On the Pocket site, there’s a fascinating story about fanfic – fan fiction – which Wikipedia defines as “fictional writing written in an amateur capacity by fans, unauthorized by [the original work’s creator or publisher], but based on an existing work of fiction. The author uses copyrighted characters, settings, or other intellectual properties from the original creator(s) as a basis for their writing.” As that indicates, it’s creativity that takes as its starting point the works of others, often without the permission of the original creators. The Pocket post is about a hugely popular piece of fan fiction called “All the Young Dudes“, which extends the Harry Potter story:
it’s a 526,969-word fic that currently has a whopping 7.5 million hits on the fanfiction site, Archive of Our Own. All the Young Dudes is set in the era when Harry’s parents attended Hogwarts (ahem, known as the Marauders era), and features both familiar faces, and a budding romance between two of the series’ most beloved figures: Sirius Black and Remus Lupin.
This no minor derivative work:
The 188-chapter story has now spawned a fandom of its own. For many original [Harry Potter] fans, the story has become canon, and the ways in which it extends far beyond the universe J.K. Rowling created are all part of the appeal. All the Young Dudes has a huge presence on social media, spawned audiobooks, has 16,000 ratings on Goodreads, has been fancasted, and is even the subject of a conspiracy theory involving Taylor Swift.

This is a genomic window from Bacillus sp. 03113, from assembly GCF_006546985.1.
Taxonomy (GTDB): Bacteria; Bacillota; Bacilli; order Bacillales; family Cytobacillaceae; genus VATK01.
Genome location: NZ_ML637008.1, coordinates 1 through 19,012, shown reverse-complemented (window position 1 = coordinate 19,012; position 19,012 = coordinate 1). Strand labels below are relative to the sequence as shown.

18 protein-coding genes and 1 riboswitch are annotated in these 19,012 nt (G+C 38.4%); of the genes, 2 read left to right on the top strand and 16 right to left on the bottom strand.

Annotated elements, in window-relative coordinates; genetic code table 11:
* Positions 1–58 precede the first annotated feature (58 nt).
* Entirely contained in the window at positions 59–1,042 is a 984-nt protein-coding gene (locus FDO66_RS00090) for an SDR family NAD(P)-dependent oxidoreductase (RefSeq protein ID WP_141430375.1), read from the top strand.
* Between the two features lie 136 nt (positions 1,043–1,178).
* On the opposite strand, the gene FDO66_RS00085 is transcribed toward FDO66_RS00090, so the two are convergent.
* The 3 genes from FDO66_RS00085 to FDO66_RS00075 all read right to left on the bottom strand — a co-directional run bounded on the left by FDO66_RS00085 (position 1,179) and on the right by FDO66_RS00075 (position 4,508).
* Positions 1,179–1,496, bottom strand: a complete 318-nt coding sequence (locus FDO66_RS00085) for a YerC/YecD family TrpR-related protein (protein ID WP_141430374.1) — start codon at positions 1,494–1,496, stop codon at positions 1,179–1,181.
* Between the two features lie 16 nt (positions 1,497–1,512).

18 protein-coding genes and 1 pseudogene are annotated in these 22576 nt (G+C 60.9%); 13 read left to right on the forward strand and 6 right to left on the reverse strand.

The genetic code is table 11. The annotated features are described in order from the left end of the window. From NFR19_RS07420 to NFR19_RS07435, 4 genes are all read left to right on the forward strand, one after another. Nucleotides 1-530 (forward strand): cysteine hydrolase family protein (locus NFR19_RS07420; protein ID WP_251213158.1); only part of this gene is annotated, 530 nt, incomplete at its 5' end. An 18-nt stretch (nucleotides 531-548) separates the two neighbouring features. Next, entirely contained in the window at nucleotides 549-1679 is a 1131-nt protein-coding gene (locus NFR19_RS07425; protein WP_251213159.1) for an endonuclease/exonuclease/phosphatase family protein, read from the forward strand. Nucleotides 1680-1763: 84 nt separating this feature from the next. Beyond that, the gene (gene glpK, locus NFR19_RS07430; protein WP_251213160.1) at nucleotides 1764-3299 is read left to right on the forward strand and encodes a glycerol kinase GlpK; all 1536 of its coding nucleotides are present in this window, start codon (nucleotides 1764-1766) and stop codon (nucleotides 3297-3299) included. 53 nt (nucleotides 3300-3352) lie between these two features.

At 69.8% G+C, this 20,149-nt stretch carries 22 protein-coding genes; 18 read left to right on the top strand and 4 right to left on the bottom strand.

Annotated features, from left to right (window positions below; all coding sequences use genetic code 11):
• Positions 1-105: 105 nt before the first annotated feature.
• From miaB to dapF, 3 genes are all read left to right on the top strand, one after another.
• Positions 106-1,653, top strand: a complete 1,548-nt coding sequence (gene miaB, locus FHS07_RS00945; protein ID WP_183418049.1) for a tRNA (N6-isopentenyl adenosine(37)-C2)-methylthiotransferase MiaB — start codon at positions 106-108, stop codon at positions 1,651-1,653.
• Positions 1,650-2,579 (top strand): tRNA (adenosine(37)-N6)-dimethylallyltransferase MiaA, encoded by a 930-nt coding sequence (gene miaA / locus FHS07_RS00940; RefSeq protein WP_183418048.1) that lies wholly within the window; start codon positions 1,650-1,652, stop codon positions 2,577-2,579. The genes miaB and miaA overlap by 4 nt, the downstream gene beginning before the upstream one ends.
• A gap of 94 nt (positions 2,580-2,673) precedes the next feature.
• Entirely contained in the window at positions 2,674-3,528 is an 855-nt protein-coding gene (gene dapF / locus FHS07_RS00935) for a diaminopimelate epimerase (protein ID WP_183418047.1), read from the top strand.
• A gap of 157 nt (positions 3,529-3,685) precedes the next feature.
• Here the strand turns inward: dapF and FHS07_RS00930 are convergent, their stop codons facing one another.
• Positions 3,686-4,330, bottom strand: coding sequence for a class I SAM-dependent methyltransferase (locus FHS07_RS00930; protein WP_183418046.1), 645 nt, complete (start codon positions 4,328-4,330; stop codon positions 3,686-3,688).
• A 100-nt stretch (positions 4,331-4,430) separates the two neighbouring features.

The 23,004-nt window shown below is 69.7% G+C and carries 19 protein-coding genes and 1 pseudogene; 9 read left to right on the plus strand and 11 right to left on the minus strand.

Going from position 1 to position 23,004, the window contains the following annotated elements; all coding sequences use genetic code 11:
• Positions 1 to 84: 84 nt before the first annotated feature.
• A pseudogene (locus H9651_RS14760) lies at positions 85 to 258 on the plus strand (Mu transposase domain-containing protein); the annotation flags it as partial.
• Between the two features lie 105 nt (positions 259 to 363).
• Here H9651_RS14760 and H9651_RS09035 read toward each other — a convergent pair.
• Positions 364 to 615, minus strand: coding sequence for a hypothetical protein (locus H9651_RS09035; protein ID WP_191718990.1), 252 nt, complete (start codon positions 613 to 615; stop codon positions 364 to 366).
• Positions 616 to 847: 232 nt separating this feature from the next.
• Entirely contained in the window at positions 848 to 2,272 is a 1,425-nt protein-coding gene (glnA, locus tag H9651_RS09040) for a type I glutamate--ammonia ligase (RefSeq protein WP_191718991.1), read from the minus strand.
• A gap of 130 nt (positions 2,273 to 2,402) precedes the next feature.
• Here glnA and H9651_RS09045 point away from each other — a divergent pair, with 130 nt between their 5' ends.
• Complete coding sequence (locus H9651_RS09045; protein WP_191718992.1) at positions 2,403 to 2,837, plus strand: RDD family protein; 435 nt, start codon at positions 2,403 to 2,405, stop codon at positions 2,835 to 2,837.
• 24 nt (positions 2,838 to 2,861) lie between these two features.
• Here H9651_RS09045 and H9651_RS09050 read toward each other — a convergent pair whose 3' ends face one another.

This sounds an unalloyed benefit for everyone: fans of Harry Potter, fans of the new fan fiction, and J.K. Rowling herself, since it increases interest in her fictional world, and drives sales of her books. According to Wikipedia, by 2014 there were already almost 750,000 Harry Potter fan stories on the Web, and Rowling herself has said she was “flattered” that people wanted to write their own stories based on her fictional characters. However, not all authors have such an enlightened attitude, as Wikipedia notes:
Fan fiction is rarely commissioned or authorized by the original work’s creator or publisher and is rarely professionally published. It may infringe on the original author’s copyright, depending on the jurisdiction and on legal questions such as whether or not it qualifies as “fair use” (see Legal issues with fan fiction). Attitudes of authors and copyright owners of original works to fan fiction have ranged from indifference to encouragement to rejection. Copyright owners have occasionally responded with legal action.
Fan fiction – and the huge popularity of examples such as “All the Young Dudes” – is yet another demonstration of how copyright so often harms and hinders creativity, rather than helping it. Imagine how much more fan fiction – and reading pleasure – there would be in the world if copyright could no longer act as a legal brake on people’s natural urge to build on what they love and share the result with everyone.
Featured image by Archive of our Own.